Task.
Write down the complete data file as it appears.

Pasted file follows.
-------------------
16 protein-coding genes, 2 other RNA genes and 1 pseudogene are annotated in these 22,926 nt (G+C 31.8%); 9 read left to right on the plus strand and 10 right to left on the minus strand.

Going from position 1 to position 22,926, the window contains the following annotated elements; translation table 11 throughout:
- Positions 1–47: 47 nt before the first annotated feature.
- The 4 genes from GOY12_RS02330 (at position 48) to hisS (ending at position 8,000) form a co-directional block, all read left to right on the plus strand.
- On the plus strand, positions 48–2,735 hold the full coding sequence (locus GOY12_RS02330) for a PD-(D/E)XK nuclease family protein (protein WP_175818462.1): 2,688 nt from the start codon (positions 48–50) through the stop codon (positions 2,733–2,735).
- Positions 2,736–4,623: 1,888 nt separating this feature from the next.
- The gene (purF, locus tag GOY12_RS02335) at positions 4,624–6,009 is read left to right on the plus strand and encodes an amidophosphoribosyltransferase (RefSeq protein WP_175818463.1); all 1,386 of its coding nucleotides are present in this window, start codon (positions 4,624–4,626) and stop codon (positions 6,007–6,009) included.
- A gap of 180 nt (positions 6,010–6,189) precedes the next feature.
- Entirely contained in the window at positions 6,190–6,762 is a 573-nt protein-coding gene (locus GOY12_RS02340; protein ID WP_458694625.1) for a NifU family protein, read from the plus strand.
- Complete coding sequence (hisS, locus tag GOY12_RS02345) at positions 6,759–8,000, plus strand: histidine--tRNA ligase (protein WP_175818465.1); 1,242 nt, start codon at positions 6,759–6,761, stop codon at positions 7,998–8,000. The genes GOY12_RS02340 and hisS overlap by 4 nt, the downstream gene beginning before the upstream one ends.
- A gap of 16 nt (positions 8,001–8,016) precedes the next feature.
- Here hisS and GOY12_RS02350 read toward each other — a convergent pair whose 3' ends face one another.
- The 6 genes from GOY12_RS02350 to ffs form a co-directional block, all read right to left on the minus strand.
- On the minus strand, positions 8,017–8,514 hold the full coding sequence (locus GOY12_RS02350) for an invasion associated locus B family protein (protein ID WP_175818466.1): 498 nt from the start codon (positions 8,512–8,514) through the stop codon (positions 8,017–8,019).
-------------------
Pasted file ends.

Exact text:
16 protein-coding genes, 2 other RNA genes and 1 pseudogene are annotated in these 22,926 nt (G+C 31.8%); 9 read left to right on the plus strand and 10 right to left on the minus strand.

Going from position 1 to position 22,926, the window contains the following annotated elements; translation table 11 throughout:
- Positions 1–47: 47 nt before the first annotated feature.
- The 4 genes from GOY12_RS02330 (at position 48) to hisS (ending at position 8,000) form a co-directional block, all read left to right on the plus strand.
- On the plus strand, positions 48–2,735 hold the full coding sequence (locus GOY12_RS02330) for a PD-(D/E)XK nuclease family protein (protein WP_175818462.1): 2,688 nt from the start codon (positions 48–50) through the stop codon (positions 2,733–2,735).
- Positions 2,736–4,623: 1,888 nt separating this feature from the next.
- The gene (purF, locus tag GOY12_RS02335) at positions 4,624–6,009 is read left to right on the plus strand and encodes an amidophosphoribosyltransferase (RefSeq protein WP_175818463.1); all 1,386 of its coding nucleotides are present in this window, start codon (positions 4,624–4,626) and stop codon (positions 6,007–6,009) included.
- A gap of 180 nt (positions 6,010–6,189) precedes the next feature.
- Entirely contained in the window at positions 6,190–6,762 is a 573-nt protein-coding gene (locus GOY12_RS02340; protein ID WP_458694625.1) for a NifU family protein, read from the plus strand.
- Complete coding sequence (hisS, locus tag GOY12_RS02345) at positions 6,759–8,000, plus strand: histidine--tRNA ligase (protein WP_175818465.1); 1,242 nt, start codon at positions 6,759–6,761, stop codon at positions 7,998–8,000. The genes GOY12_RS02340 and hisS overlap by 4 nt, the downstream gene beginning before the upstream one ends.
- A gap of 16 nt (positions 8,001–8,016) precedes the next feature.
- Here hisS and GOY12_RS02350 read toward each other — a convergent pair whose 3' ends face one another.
- The 6 genes from GOY12_RS02350 to ffs form a co-directional block, all read right to left on the minus strand.
- On the minus strand, positions 8,017–8,514 hold the full coding sequence (locus GOY12_RS02350) for an invasion associated locus B family protein (protein ID WP_175818466.1): 498 nt from the start codon (positions 8,512–8,514) through the stop codon (positions 8,017–8,019).